Archives for the month of: September, 2008

after viewing last week’s map (psst, scroll down) you may be asking: who cares about lyme disease?  where can I find someone who will check me for ticks?  well, this map clearly explains that they’re in rural areas and on the west coast.  note that my current city of choice (which i’m not committed to) has one of the biggest overpopulations of women.  men of DC, take this opportunity to ask a girl out.  ladies, who is up for a move to Denver or San Diego?  hmmm?


“I want to say I’m sorry for treating you bad the past couple years. I was in my mid-twenties and I was going through a lot of stuff. I think I never really processed 9/11.”

all the sudden, i’m a lyme activist.  i’m stuck between two sides of a chasm of differing ideas about testing, progression, and treatment.  it’s wild.  on the one side is the ISDA and CDC who believe that Lyme disease is not a big deal, can be treated with 4 weeks of oral antibiotics and has no long-lasting late chronic consequences.  On the other side is ILADS who believe that Lyme as a persistent chronic infection with neurological consequences that must be treated with months of aggressive antibiotic therapy.  i am now an activist because my insurance completely denied my claim for treatment and are not even covering the obligatory 4 weeks. i’m shocked and have shifted my battle from the bacteria alone to the bacteria and my insurance company, the current CDC standards for testing and treatment, and people who “don’t believe” in late chronic lyme despite evidence to the contrary.

i’m totally being erin brockovich.  i called the local news, i called 2 representatives (my district and the adjoining one, who is a lyme sympathizer), one state rep, my senator and i’ve called insurance 3 times and my doctor has had 2 peer-to-peer reviews with my insurance.  it’s crazy.

i love ideas.  this concept is really fascinating to me and explains our collectively fractured interests and tastes in the last 20 years.  just click on the picture and read the article.  it’s great.

hey guys,
i start my iv antibiotics today. i’m not looking forward to it. can you pray that
1) i wouldn’t be so freaked out
2) my reaction wouldn’t be too bad
3) that the antibiotics would work and kill all the bad baceteria (and it wouldn’t go into a dormant phase)
4) that my body would be able to recover between

they’re going to hit my body really hard with antibiotics for 4 days straight, then i’ll have 3 days off. like in boxing, where you go back to your corner and a guy massages your shoulders and the girls in bikinis come out. mark’s already volunteered to be one of those. i think the guy in the corner is named probiotics and i’ll have to chug yogurt before the next round. something like that.

I love condiments. This is my new favorite kind of salsa. it’s perfect for people on a candida/yeast-free diet b/c it uses apple cider vinegar which isn’t distilled. it tastes fantastic. and there’s no junk in it at all. yum.

click through this interesting report on logo trends from Graphic Design USA. Even if you’re not a designer, it’s a really pleasant trip through colors and shapes and communication.

I was slurping pho with my friend on Saturday and we were speculating about our futures and where we’d be in a few years when I mentioned my favorite metaphor for Washington DC.  My relationship with this city is like dating someone I don’t really like.  An overly self-assured late 20/early 30something.  Someone a little like Ryan from the Office.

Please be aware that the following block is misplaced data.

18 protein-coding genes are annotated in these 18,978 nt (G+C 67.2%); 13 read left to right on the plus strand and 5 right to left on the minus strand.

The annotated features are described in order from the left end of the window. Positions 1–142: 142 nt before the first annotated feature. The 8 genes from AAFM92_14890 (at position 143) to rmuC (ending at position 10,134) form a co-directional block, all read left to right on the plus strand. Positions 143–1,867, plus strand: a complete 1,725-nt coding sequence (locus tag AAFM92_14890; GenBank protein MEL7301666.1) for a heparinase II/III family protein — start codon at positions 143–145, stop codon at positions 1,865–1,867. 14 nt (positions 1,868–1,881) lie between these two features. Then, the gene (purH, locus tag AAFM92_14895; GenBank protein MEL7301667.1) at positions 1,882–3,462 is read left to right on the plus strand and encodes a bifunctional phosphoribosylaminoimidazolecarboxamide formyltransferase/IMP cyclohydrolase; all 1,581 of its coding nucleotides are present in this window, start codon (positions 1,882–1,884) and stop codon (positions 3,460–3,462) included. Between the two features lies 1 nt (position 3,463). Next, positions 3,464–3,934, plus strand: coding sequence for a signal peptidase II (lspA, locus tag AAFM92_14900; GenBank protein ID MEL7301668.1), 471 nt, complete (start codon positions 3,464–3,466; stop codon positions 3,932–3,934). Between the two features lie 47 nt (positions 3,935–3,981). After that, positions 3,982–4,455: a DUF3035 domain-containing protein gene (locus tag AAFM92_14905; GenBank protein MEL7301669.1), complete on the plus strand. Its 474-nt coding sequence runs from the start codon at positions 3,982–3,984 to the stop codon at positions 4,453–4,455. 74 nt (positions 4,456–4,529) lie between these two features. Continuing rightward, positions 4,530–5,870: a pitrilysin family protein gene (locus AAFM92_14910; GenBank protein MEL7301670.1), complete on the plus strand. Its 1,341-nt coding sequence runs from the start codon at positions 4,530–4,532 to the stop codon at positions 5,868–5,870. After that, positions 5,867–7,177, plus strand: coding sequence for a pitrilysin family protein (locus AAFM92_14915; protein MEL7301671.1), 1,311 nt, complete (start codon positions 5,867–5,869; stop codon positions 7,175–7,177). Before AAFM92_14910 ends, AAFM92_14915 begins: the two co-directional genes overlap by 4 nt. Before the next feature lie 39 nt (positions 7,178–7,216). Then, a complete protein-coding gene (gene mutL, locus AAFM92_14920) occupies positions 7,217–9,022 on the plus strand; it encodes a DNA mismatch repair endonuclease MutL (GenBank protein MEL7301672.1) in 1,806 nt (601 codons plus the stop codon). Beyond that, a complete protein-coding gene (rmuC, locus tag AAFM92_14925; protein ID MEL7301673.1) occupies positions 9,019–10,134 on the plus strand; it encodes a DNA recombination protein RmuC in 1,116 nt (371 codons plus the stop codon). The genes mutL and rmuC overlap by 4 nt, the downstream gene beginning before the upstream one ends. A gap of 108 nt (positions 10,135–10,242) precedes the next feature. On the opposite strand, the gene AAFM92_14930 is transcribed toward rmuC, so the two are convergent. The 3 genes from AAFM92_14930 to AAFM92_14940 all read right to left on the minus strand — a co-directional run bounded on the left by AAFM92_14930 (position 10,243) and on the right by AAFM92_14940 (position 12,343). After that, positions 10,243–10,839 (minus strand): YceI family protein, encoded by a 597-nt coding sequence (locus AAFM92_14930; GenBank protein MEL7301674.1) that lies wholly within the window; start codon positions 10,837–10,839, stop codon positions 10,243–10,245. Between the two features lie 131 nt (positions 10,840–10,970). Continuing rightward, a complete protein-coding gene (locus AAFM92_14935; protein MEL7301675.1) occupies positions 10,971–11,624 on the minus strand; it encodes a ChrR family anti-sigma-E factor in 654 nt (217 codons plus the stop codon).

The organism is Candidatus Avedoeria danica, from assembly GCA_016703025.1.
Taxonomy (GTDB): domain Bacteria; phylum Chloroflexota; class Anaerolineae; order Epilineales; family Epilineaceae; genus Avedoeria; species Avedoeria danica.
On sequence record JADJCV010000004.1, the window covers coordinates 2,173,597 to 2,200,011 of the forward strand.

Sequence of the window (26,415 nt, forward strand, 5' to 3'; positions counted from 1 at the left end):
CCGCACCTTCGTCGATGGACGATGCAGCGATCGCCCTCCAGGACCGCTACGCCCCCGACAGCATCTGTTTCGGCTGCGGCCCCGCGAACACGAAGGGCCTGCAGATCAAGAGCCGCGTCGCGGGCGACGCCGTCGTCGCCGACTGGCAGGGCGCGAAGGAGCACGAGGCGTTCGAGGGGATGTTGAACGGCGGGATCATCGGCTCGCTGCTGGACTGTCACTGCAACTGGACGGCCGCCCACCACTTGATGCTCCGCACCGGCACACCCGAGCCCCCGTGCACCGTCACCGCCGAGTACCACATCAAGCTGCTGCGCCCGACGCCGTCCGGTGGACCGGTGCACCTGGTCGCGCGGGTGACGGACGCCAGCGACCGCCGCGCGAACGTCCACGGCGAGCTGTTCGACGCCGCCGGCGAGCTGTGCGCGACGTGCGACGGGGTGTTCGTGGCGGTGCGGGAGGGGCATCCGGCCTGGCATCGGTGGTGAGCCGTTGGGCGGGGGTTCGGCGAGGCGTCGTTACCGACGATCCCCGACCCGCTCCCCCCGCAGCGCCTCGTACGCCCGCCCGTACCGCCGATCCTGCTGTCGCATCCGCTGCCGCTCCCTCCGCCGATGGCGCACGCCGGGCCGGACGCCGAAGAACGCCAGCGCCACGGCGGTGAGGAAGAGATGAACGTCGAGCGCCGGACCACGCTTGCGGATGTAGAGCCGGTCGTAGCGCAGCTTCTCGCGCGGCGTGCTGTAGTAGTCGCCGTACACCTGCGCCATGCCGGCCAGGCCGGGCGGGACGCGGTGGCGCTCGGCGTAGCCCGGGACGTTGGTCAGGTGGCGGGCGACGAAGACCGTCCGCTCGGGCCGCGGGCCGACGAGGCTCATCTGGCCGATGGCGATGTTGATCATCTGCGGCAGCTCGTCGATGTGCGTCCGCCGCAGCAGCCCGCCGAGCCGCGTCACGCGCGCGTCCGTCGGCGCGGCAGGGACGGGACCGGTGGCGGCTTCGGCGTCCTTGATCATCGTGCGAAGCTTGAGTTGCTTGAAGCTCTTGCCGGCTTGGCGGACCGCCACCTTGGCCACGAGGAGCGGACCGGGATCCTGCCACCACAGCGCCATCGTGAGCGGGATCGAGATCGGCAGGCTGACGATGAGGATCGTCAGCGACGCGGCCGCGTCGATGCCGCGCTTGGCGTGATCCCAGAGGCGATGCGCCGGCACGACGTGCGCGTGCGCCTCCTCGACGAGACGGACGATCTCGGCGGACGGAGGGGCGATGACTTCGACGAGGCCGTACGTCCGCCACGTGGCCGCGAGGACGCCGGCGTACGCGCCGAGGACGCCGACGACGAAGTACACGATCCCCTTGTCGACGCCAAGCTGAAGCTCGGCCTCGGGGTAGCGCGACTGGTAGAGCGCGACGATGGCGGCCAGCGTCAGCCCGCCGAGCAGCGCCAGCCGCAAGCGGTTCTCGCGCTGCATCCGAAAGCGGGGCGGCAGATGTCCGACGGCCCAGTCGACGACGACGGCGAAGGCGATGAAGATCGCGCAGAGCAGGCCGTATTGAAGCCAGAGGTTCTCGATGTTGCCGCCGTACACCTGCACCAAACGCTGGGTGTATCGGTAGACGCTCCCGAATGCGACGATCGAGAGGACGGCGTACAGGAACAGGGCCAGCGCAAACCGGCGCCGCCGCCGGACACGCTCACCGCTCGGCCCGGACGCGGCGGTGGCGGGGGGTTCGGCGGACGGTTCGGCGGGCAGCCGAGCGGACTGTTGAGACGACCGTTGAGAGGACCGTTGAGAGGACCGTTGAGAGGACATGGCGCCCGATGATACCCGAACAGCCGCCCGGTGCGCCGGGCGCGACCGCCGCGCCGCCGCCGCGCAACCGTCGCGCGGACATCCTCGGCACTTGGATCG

You see, DC always seems to be on the defensive, trying to get me to prove myself.  Oh, you think you can park here?  no, you’re wrong.  Did you want to cross the city between 5 and 7?  no, you can’t.  You wanted to merge into my lane of traffic?  I don’t think so.  I know i’ve written about this before, but DC is no place to rest.  It’s a place for striving, for showing how competent and fast and self-assured you are.  DC doesn’t take no, or even later, for an answer.

More than this, DC is not a city I’m sure I want to commit to.  I mean, he looks good to people back home–successful, hard-working, polite enough, but, really, I don’t think I want to spend the rest of my life here.  It’s not him, it’s me.  but it’s also him.

In conclusion, DC (and by extension, NoVa) and I have a tenuous relationship.  I’m glad to be together for now, but I’m not sure how long it will last.  after it’s all over, i know we’ll be able to just be friends.

i keep thinking that life is going to get easy.  really easy.  like one day i’ll magically wake up and feel rested and want to make myself healthy food and then go to work and have an effortless commute and lots of friends and lasting love and endless happiness.  i really think that, somewhere in my subconscious, because whenever it gets thwarted, i get a little angry.  it’s strange: i’m very aware of our fallen world, yet i keep looking for eden.

and yet, life is still good, right now.  it’s just that the joys and sorrows are mixed together.  I find out I don’t have MS and the next day my car gets broken into.  i feel like i’m done grieving one loss, then another triggers the pain again.  things just keep getting better and worse at the same time.  it’s strange.  i guess i’ll just try to enjoy that life keeps offering the good and the bad together.  and i’ll look forward to the bad being redeemed in a dramatic awesome way that outshines all of the good i’ve experienced so far.

Ready or not, here it comes!

This morning, I walked into the beautiful outdoors and felt the beginnings of another hot summer day, only with one addition: curled yellow leaves sprinkled on my car and crunching under my feet.  We’ve passed through labor day into September and into fall.  I’m a little shocked to see summer wave goodbye.

I am looking forward to cordouroy and pumpkin pie, to scarves and dark brown hair and the excitement and rest that come with changing seasons.